Harry Knoors

The Netherlands

Harry Knoors, Ph.D., is a Professor Emeritus at the Behavioural Science Institute of the Radboud University Nijmegen. Until May 2022, Knoors was also Academic Director of Royal Kentalis. Harry Knoors is trained as a psycholinguist, specializing in development and learning of deaf children. He is involved in research on childhood deafness, mainly language development, literacy, and psychosocial functioning, and in research on the effectiveness of education.

Harry Knoors (co)authored over 130 research articles. He co-authored and co-edited 7 books on the development of deaf children, all published by Oxford University Press (OUP). Knoors is a former associate editor of the Journal of Deaf Studies and Deaf Education, chaired the steering committee of the International Congress on Education of the Deaf, and is currently co-editor of the OUP book series Perspectives on Deafness. Together with Dr. Evelien Dirks (NSDSK), Harry Knoors is working on a book about the development of children and adolescents with cochlear implants, planned to be published by OUP in 2024.

Summary If one reviews research on the developmental effects of pediatric cochlear implantation, one may easily get the impression that the holy grail is the assessment of spoken language, and literacy (but also cognition and psychosocial functioning) as measured by standardized norm-referenced tests in homogenous samples of monolingual children. The children are implanted very early in life, preferably bilaterally. And they are often raised in well-educated and relatively affluent families. These studies show that many of these children attain (low)-average levels of spoken language proficiency and literacy.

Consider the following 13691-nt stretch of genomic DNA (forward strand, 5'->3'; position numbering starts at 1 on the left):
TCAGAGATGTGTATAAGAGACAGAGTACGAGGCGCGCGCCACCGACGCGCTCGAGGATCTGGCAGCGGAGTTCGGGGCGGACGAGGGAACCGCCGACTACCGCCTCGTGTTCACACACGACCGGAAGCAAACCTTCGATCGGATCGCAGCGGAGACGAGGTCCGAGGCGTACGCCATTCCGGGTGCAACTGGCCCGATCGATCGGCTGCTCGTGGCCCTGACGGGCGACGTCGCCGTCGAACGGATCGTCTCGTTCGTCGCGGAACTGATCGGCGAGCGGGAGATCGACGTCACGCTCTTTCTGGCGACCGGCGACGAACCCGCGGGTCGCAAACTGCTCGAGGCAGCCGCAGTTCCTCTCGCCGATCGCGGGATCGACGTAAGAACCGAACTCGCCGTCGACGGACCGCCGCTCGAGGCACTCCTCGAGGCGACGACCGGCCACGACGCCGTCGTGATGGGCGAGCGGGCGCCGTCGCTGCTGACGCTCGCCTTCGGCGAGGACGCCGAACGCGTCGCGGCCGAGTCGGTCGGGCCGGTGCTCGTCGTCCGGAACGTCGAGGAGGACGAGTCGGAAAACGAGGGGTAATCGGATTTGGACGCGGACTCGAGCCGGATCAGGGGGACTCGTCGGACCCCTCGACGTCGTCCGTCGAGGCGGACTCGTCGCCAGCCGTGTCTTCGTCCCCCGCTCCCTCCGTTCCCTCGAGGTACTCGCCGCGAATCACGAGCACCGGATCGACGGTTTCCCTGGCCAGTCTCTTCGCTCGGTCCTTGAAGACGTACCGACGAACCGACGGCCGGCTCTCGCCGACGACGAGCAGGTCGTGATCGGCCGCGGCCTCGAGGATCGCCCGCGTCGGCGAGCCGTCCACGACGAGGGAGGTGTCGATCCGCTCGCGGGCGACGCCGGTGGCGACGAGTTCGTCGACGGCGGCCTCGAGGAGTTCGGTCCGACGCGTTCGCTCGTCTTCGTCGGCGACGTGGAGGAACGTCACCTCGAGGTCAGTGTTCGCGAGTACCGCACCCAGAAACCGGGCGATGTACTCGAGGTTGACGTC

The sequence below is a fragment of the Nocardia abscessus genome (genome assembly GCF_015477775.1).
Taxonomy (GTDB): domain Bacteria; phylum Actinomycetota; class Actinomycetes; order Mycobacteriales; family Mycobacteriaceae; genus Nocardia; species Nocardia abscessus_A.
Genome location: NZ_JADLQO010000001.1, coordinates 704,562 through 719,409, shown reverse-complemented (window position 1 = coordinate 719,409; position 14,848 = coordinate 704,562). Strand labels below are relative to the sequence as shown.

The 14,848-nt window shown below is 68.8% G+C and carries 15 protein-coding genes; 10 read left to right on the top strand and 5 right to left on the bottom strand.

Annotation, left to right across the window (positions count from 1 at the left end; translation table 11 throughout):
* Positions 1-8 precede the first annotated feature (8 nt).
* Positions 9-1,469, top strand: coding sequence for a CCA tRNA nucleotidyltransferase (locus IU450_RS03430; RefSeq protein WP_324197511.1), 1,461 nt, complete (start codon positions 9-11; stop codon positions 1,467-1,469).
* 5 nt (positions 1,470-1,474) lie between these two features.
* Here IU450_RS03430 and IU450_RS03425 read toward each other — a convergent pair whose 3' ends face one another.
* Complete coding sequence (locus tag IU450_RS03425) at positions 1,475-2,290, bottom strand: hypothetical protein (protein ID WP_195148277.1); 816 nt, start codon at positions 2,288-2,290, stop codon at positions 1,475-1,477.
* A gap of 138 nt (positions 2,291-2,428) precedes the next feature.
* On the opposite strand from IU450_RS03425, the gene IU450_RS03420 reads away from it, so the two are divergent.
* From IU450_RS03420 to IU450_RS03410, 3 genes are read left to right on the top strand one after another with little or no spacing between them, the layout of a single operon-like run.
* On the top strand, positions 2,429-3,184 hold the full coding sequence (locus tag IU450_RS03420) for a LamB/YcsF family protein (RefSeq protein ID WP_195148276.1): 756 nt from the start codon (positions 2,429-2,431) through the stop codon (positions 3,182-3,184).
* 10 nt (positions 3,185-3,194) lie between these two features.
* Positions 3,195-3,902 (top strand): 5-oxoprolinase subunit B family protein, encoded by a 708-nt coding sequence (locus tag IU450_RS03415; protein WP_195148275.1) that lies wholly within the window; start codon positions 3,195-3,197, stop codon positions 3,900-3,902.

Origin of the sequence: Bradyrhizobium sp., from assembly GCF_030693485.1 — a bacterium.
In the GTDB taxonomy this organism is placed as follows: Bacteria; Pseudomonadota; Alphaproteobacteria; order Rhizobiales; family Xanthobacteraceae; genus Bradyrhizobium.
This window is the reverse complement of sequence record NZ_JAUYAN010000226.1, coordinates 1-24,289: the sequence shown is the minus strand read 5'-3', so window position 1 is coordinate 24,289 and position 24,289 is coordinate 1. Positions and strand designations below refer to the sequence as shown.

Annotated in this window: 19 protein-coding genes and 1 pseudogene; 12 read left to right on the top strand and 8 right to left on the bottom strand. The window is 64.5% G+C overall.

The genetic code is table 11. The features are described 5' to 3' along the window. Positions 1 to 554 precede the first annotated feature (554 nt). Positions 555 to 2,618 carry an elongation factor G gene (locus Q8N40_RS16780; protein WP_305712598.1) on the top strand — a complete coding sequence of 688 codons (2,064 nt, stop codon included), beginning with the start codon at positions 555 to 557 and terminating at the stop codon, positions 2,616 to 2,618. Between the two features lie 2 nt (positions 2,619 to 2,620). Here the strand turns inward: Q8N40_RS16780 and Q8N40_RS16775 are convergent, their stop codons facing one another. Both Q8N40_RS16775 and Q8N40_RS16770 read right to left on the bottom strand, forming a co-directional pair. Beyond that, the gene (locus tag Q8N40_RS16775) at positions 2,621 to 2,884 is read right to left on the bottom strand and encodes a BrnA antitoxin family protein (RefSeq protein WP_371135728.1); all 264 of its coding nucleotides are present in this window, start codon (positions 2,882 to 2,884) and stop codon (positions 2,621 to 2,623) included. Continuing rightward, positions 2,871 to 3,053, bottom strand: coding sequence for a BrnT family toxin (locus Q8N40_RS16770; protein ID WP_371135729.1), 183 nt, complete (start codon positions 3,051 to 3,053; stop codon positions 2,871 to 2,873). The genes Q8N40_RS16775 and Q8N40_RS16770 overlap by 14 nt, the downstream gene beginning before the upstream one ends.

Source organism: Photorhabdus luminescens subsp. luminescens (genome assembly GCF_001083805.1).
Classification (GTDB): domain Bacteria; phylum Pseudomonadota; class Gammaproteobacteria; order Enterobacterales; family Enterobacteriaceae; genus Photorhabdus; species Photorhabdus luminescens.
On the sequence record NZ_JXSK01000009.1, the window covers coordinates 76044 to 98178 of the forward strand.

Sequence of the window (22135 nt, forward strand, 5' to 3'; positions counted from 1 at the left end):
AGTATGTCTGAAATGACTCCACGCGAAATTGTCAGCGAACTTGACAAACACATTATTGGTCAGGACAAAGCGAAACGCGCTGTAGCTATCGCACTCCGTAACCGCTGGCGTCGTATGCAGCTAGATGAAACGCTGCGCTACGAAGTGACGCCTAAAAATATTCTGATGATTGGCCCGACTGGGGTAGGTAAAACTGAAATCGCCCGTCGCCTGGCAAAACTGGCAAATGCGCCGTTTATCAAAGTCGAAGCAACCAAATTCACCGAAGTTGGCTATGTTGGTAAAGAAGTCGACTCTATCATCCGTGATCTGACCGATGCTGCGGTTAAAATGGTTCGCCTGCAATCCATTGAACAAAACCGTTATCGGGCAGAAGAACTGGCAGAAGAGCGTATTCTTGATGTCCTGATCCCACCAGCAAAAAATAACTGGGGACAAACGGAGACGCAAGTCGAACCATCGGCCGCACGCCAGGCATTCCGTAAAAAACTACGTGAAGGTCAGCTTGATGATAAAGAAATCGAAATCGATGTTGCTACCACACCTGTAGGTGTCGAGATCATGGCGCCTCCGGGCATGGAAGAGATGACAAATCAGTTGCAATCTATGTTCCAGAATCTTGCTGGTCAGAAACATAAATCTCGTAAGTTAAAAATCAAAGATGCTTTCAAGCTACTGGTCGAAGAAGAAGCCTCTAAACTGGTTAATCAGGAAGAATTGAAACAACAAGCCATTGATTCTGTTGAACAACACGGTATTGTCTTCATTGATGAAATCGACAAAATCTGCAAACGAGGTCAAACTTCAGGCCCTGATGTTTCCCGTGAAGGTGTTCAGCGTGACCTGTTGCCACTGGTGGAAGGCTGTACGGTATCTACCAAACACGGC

Our own research on developmental outcomes is carried out in rather diverse groups of deaf children. This diversity is reflected in variations in implant conditions, variations in family circumstances, and variations in linguistic environments. These groups of children are much more representative of the population of deaf children at large.

Our research shows effects of implantation that are beneficial, but more modest in magnitude. What does this tell us? Did cochlear implantation of these children fail given these more modest outcomes? Did the children fail, their parents, their educators? Do we advise parents and educators to adapt practices and principles to make them and their children to resemble as much as possible those in highly selected samples? Or would a better way forward be if we acknowledge that pediatric cochlear implantation most often takes place in contexts characterized by cultural, linguistic, and socioeconomic diversity? If we assess outcomes of cochlear implantation much broader, so that assessments appropriately reflect development of diverse children being raised and educated in diverse conditions? And if we appreciate diversity by accepting variations in implant conditions not only as something in need for change, but also as a mere fact of life, by valuing differences in child rearing practices, and by supporting multilingual and multimodal development. In this presentation I will focus mostly on the latter.